A multi-institutional team of biologists and ecologists from Chile and Argentina has found evidence suggesting that electromagnetic fields emanating from electrical towers disrupt pollinating honeybees. The research is published in the journal Science Advances.
Prior research has suggested that electromagnetic radiation emitted from power lines may interfere with plants and animals in the vicinity—though some have suggested that the unique habitat of the treeless regions where power lines pass through forests may confer some natural benefit.
In this new effort, the research team focused specifically on the impact of electromagnetic radiation emitted from electrical towers on honeybees—they chose honeybees because prior research has shown they navigate using natural electromagnetic fields. And they chose to use electrical towers rather than power lines themselves because they had access to similar towers without power lines, allowing for comparison purposes.
The researchers first counted the number of poppies flowering around active towers and towers that were inactive—they found there were far fewer flowering around the active towers. The researchers also measured the electromagnetic fields around multiple towers to discover how strong they were at various distances.
They then collected several honeybee specimens flying at different distances from a tower and measured the levels of a protein called HsP70 in their bodies—this protein has been shown to be related to stress in the bees. As expected, they found higher levels in the bees working closest to the electrical towers.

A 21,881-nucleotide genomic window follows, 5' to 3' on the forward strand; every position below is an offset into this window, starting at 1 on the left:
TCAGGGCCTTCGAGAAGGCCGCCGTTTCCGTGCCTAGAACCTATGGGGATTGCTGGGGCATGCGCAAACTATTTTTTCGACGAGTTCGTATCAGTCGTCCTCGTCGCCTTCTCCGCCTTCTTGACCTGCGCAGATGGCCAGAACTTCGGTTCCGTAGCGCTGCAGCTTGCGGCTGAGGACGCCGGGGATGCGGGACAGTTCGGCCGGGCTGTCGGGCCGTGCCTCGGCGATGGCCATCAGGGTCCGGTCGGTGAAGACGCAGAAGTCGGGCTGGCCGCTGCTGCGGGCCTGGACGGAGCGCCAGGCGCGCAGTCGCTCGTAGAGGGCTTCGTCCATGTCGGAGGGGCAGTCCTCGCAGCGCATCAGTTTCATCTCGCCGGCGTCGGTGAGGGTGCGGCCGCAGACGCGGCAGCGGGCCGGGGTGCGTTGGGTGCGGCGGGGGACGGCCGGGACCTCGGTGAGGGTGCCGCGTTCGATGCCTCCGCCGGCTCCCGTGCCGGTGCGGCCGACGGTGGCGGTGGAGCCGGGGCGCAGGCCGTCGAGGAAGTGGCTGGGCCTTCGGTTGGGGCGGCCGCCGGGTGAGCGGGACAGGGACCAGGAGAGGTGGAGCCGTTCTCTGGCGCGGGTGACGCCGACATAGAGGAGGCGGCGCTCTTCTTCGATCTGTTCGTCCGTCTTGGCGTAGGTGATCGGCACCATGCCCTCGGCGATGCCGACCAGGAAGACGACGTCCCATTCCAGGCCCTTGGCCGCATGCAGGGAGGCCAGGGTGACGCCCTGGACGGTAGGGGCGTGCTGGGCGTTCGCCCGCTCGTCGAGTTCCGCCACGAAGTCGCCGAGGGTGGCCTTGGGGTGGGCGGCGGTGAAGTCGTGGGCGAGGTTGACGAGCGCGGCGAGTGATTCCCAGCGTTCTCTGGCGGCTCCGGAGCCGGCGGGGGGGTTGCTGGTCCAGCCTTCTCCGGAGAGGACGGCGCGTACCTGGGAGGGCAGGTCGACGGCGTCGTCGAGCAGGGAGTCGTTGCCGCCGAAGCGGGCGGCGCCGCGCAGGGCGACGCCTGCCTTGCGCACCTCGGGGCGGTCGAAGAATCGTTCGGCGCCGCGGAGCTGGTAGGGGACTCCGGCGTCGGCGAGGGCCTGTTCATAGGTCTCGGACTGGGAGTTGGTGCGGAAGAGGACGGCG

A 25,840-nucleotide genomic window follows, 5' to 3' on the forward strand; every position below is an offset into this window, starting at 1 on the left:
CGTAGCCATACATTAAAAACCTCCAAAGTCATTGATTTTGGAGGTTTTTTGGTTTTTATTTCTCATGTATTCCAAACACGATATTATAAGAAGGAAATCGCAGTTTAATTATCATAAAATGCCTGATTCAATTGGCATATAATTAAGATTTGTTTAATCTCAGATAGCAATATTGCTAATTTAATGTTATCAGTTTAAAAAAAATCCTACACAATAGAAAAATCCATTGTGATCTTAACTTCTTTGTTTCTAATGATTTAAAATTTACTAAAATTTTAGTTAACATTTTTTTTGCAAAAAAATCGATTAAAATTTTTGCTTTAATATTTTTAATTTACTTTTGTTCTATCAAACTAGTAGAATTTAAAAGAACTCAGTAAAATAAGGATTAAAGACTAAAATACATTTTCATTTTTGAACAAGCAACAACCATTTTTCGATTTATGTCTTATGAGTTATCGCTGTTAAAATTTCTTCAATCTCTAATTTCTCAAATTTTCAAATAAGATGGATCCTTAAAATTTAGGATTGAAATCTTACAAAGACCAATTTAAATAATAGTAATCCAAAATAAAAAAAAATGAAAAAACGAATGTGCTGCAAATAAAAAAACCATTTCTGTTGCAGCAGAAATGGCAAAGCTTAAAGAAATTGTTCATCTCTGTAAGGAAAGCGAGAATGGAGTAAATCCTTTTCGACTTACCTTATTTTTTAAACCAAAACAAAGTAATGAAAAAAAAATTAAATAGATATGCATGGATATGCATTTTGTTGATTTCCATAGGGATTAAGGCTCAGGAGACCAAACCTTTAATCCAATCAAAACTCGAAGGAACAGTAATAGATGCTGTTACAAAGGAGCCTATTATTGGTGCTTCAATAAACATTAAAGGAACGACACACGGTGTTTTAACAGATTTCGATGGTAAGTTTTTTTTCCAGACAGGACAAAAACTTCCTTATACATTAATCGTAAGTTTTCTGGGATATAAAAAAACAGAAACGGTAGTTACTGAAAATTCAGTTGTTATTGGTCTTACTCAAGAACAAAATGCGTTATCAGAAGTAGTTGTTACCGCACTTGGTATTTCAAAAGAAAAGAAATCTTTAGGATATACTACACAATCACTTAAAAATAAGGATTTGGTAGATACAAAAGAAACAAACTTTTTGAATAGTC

The research team then collected more honeybee specimens at a distance from any towers or lines and brought them back to their lab for study. They exposed them to different amounts of electromagnetic radiation and then measured expressions related to 14 genes known to be associated with navigation, stress and the immune system. They found differences in 12 of those exposed to electromagnetic radiation.
The team finished their study by once more venturing into the field to study the bees working closely to electrical towers—they found that the frequency of visits to a nearest flower that were closest to a tower were approximately 308% lower than in areas where there were no towers.
The group concludes that electromagnetic fields around electrical towers have a detrimental impact on honeybee pollination, and by extension, the surrounding plant community.
More information: Marco A. Molina-Montenegro et al, Electromagnetic fields disrupt the pollination service by honeybees, Science Advances (2023). DOI: 10.1126/sciadv.adh1455